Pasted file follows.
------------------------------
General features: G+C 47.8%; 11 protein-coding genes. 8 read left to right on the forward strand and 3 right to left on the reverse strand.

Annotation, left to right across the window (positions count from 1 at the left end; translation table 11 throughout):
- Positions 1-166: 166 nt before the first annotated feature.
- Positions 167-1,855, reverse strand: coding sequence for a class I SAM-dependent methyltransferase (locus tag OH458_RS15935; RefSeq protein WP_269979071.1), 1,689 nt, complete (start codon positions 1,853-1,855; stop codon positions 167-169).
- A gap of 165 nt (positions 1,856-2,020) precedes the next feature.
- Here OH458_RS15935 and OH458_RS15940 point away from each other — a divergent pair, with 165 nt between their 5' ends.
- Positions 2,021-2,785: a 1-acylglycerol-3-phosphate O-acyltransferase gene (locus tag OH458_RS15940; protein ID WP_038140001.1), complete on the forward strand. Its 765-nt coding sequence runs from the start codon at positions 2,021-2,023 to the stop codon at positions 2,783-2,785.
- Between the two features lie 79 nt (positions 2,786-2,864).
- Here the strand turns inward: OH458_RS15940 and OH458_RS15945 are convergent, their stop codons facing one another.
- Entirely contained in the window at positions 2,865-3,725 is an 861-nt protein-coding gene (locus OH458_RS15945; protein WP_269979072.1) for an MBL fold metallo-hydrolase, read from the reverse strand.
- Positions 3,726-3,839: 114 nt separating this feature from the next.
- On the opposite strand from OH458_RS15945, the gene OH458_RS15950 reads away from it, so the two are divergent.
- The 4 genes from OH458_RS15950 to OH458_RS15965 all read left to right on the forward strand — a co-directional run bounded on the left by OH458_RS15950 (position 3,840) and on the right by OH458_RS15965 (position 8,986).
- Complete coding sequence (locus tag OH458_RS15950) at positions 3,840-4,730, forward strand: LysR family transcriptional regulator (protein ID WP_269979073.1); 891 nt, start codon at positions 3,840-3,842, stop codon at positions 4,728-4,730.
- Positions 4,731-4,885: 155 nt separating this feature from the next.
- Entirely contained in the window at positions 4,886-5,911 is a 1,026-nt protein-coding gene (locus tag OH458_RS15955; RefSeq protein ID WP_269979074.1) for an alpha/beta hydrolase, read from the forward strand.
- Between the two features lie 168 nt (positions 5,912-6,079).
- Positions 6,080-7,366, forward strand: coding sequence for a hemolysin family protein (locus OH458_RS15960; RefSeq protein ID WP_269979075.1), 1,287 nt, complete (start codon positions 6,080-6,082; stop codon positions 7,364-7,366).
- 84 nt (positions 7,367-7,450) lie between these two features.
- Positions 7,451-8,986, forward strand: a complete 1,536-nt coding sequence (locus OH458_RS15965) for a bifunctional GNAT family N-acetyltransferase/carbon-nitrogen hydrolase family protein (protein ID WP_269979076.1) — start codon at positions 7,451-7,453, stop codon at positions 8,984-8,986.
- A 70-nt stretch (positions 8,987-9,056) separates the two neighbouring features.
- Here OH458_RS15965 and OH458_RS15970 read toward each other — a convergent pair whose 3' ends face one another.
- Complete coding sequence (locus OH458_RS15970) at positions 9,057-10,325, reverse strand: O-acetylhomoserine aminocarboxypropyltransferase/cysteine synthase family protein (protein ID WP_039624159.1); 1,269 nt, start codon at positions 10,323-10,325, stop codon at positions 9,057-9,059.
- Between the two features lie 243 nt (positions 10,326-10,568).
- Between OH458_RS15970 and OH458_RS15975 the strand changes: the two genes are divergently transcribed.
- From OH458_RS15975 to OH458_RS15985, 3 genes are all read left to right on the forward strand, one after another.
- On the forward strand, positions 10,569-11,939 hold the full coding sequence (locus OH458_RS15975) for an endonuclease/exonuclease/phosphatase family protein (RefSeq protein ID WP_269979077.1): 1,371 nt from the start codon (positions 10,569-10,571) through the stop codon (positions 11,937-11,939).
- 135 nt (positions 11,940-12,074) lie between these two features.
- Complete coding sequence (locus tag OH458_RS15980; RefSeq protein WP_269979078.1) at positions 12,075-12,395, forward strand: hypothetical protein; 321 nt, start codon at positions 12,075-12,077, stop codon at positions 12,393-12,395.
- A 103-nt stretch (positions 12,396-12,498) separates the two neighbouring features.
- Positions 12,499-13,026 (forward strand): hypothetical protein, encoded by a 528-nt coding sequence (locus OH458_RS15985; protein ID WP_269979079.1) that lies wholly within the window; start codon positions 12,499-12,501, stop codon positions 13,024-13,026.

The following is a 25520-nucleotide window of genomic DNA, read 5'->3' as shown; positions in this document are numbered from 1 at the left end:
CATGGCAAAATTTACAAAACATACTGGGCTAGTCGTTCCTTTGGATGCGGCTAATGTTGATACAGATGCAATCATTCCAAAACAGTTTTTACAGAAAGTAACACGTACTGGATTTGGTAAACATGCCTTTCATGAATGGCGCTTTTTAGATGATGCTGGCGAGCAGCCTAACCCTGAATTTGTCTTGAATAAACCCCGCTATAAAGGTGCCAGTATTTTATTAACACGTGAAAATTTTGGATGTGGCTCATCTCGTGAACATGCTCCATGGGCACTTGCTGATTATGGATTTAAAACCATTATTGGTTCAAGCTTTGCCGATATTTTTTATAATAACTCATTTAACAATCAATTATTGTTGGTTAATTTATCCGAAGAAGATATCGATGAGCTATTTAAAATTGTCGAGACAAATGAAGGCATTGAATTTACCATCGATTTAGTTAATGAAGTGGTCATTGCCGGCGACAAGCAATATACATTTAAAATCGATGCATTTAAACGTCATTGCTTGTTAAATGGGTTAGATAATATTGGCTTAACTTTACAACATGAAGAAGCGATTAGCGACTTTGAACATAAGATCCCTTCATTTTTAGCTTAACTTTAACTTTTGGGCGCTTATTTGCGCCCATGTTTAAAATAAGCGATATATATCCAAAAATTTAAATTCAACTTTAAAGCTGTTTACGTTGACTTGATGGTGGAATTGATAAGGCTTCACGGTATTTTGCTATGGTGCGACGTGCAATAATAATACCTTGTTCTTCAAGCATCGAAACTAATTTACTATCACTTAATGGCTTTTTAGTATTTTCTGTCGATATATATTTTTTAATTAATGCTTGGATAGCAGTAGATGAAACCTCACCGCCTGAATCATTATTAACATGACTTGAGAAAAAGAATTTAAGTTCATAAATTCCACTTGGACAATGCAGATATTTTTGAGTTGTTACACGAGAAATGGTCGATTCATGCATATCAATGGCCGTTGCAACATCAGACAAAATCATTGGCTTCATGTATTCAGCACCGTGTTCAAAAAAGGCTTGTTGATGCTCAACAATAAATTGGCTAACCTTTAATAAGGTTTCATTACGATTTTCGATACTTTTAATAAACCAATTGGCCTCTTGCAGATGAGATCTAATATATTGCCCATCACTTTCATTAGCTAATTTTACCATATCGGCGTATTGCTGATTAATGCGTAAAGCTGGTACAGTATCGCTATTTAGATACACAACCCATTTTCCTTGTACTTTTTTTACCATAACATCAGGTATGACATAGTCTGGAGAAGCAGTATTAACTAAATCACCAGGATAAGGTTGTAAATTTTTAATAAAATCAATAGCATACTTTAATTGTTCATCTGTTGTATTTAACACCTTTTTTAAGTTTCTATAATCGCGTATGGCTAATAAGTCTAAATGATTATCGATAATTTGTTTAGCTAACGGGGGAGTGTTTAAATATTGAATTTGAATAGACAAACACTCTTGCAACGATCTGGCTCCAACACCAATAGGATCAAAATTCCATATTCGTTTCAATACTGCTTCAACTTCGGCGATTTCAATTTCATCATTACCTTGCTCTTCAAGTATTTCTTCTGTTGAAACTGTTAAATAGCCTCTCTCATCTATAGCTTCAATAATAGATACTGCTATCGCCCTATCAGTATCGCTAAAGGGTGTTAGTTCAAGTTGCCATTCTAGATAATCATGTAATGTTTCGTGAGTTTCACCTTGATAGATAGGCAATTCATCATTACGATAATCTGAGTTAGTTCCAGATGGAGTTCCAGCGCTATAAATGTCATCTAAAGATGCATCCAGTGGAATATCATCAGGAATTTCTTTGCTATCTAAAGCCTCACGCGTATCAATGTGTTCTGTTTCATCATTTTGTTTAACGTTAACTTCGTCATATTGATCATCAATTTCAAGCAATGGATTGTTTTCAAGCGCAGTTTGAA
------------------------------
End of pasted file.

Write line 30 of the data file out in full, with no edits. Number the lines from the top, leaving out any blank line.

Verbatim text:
- A 103-nt stretch (positions 12,396-12,498) separates the two neighbouring features.